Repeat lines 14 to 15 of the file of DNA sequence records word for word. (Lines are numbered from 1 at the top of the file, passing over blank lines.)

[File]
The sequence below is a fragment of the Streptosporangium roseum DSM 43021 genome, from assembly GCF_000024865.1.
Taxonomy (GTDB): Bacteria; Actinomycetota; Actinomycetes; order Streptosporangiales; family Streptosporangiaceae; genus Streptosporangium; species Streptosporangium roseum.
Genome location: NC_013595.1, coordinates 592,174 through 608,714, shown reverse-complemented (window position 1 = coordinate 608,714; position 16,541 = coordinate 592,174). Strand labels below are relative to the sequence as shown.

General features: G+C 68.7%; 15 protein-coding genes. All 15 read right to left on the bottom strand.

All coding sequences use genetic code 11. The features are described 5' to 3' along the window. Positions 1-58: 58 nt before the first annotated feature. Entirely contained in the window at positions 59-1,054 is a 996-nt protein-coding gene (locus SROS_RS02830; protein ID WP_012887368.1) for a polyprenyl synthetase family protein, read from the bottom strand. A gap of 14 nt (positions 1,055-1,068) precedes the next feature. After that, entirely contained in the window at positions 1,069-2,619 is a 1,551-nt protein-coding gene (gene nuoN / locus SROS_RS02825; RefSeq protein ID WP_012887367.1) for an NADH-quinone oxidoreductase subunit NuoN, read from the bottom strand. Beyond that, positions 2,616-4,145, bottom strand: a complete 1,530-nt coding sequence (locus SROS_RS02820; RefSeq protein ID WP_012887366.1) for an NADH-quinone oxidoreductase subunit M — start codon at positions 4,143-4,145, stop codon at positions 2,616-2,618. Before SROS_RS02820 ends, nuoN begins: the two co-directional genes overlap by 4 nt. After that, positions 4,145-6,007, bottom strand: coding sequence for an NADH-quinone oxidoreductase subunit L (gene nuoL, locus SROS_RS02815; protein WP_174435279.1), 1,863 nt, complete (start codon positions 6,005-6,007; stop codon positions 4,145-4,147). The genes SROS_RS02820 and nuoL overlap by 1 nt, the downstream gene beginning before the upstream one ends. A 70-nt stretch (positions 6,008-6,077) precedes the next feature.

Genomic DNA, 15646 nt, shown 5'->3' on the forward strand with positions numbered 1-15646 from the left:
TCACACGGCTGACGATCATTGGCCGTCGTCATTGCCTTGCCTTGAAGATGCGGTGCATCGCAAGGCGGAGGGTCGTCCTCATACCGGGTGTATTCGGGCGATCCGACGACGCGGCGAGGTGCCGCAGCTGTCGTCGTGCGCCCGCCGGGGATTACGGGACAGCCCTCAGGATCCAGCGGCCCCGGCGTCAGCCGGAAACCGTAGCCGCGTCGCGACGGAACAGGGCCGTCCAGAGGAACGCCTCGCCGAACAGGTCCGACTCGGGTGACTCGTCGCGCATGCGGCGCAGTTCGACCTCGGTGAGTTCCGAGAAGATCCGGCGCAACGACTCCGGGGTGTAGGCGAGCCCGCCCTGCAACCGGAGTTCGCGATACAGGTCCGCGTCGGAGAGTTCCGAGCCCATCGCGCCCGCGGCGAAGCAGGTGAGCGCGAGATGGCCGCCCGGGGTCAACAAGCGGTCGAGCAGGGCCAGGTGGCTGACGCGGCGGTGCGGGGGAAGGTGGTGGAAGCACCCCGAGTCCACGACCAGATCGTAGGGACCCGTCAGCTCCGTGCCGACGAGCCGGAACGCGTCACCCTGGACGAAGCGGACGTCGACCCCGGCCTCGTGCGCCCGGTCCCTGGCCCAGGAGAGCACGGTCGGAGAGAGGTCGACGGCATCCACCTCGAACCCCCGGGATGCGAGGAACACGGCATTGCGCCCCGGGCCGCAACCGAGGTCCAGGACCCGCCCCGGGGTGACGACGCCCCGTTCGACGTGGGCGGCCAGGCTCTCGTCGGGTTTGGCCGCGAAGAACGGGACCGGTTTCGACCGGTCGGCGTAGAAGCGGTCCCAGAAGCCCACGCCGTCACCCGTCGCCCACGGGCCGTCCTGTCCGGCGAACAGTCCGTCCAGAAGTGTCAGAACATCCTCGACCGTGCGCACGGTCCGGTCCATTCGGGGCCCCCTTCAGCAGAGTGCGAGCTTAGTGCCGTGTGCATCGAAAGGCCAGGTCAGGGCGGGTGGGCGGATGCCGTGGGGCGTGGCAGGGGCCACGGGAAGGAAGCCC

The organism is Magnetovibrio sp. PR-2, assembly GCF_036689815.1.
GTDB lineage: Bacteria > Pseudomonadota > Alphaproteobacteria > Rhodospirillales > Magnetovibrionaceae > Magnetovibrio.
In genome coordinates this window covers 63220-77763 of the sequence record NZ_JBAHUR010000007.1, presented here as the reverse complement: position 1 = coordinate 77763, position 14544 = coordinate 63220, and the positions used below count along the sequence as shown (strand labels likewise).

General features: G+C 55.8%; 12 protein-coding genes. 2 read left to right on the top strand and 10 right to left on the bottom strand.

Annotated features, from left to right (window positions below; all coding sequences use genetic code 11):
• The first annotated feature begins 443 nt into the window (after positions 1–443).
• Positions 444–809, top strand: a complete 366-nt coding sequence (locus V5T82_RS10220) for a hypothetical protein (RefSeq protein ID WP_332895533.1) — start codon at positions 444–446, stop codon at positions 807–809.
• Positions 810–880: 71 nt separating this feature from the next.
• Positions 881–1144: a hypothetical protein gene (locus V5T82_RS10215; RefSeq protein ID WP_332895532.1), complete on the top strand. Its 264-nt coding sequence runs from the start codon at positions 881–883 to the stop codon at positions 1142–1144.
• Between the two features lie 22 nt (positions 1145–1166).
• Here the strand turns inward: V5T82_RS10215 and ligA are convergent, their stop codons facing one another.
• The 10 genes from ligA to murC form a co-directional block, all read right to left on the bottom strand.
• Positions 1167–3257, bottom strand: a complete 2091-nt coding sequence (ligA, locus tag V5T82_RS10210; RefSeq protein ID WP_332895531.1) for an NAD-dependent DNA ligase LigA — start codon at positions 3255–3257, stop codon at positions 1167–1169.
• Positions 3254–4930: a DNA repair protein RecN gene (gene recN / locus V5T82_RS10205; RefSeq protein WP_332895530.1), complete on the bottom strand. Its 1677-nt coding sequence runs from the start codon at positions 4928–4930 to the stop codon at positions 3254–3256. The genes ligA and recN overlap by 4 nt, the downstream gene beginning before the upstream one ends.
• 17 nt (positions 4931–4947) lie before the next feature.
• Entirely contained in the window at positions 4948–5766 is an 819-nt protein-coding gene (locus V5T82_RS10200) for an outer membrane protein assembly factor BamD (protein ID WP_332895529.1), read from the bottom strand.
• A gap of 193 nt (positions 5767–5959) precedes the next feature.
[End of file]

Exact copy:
• Positions 444–809, top strand: a complete 366-nt coding sequence (locus V5T82_RS10220) for a hypothetical protein (RefSeq protein ID WP_332895533.1) — start codon at positions 444–446, stop codon at positions 807–809.
• Positions 810–880: 71 nt separating this feature from the next.